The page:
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Filed under Resources, Source studies

Collectionner la musique / Collecting music

Launched in 2010 by the Fondation Royaumont following its acquisition of the library of the pianist François Lang (1908–1944), the Brepols series Collectionner la musique/Collecting music  is devoted to exploring the history of music collecting.

The first volume, Collectionner la musique: Histoires d’une passion seeks to define music collecting in all its forms through profiles of some of the great European collectors and analyses of outstanding collections dating from the 16th century to the present—including those of João IV of Portugal, Padre Martini, and Henry Prunières. Further volumes will be devoted to the musician as collector and the learned collector.

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Filed under New series, Reception, Source studies

Motet database catalog online

Developed by Jennifer Thomas of the University of Florida’s School of Music, Motet database catalog online indexes manuscripts and printed anthologies of motets produced between 1475 and 1600 and contains about 33,000 motet and Mass Proper appearances. Each part of each motet is indexed as a separate record; the total number of records stands at 50,040.

The database allows scholars the flexibility to investigate the motet and its many contexts from multiple vantage points simultaneously by enabling sorting on various fields separately and in combination, a type of inquiry that is not possible on a large scale with printed books. Users can also search for specific words or groups of words, for particular names, or for many items in combination. Scholars with specific questions can isolate the data that will best serve their needs.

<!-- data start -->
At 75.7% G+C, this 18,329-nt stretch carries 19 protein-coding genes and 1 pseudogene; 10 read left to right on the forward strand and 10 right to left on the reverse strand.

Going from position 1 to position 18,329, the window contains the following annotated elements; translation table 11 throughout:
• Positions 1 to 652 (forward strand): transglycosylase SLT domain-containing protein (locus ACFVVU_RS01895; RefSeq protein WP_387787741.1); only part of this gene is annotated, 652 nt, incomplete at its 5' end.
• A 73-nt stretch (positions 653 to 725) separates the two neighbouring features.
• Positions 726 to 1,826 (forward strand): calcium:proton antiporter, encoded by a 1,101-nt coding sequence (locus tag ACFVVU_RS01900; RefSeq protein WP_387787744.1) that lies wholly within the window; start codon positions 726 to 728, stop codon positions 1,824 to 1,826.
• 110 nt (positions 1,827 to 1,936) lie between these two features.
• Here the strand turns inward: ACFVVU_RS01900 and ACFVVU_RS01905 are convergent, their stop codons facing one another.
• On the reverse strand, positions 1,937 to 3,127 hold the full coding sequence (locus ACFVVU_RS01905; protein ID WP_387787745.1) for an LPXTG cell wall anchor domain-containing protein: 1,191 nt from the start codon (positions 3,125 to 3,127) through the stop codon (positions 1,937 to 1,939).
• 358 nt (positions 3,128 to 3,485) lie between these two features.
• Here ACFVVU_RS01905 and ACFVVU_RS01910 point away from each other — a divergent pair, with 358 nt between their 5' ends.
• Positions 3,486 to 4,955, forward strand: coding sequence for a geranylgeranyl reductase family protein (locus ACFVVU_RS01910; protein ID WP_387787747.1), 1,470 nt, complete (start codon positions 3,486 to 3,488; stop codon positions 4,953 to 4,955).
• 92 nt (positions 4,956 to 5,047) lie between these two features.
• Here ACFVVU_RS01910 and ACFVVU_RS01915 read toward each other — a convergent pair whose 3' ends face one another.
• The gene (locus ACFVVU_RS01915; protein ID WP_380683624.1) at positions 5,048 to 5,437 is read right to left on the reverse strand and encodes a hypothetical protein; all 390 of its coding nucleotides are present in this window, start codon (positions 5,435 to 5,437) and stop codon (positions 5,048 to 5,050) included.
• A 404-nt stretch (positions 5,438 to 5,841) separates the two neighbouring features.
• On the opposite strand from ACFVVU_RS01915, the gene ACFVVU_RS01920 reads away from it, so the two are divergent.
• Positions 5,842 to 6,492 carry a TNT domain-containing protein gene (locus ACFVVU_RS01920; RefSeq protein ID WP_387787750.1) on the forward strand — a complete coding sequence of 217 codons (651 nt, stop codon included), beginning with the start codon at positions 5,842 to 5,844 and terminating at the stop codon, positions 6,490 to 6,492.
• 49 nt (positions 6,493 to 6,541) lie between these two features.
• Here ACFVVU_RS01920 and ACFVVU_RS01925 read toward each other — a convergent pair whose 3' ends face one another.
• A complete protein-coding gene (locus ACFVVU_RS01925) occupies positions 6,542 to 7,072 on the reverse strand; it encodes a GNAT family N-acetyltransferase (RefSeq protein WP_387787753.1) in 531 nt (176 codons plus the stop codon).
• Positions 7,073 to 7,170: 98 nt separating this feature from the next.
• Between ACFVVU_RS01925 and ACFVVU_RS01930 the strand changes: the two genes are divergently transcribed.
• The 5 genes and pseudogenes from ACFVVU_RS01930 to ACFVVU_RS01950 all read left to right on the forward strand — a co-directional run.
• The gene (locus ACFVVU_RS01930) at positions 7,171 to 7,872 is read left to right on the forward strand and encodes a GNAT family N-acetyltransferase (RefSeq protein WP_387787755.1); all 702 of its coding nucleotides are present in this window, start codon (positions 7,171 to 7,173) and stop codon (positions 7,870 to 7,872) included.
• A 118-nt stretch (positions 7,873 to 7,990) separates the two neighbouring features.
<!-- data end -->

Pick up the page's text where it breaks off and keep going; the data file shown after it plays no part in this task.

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Filed under Renaissance, Resources, Source studies

The magrepha mystery

The magrepha of ancient Hebrew ritual has been variously described as a percussion machine, signal gong, bell, tympanum, kettle drum, or hand drum—but also as a pneumatic organ, water organ, steam organ, composite woodwind instrument, pipework, or controllable siren. For centuries, scholars were unable to reach a solution that squared with ancient texts.

In “The magrepha of the Herodian temple: A five-fold hypothesis”, Joseph Yasser settled the matter by showing that the earliest sources mention the magrepha as a shovel for removing ashes and describe the thunderous sound caused when it was thrown to the floor at a particular point in the service; this sound apparently symbolized the vengeful actions of an angry God, aligning the ritual act with passages in Ezekiel. Later sources unmistakably characterize the magrepha as a type of wind instrument with multiple openings, each producing multiple sounds; Yasser’s proposed reconstruction is shown above.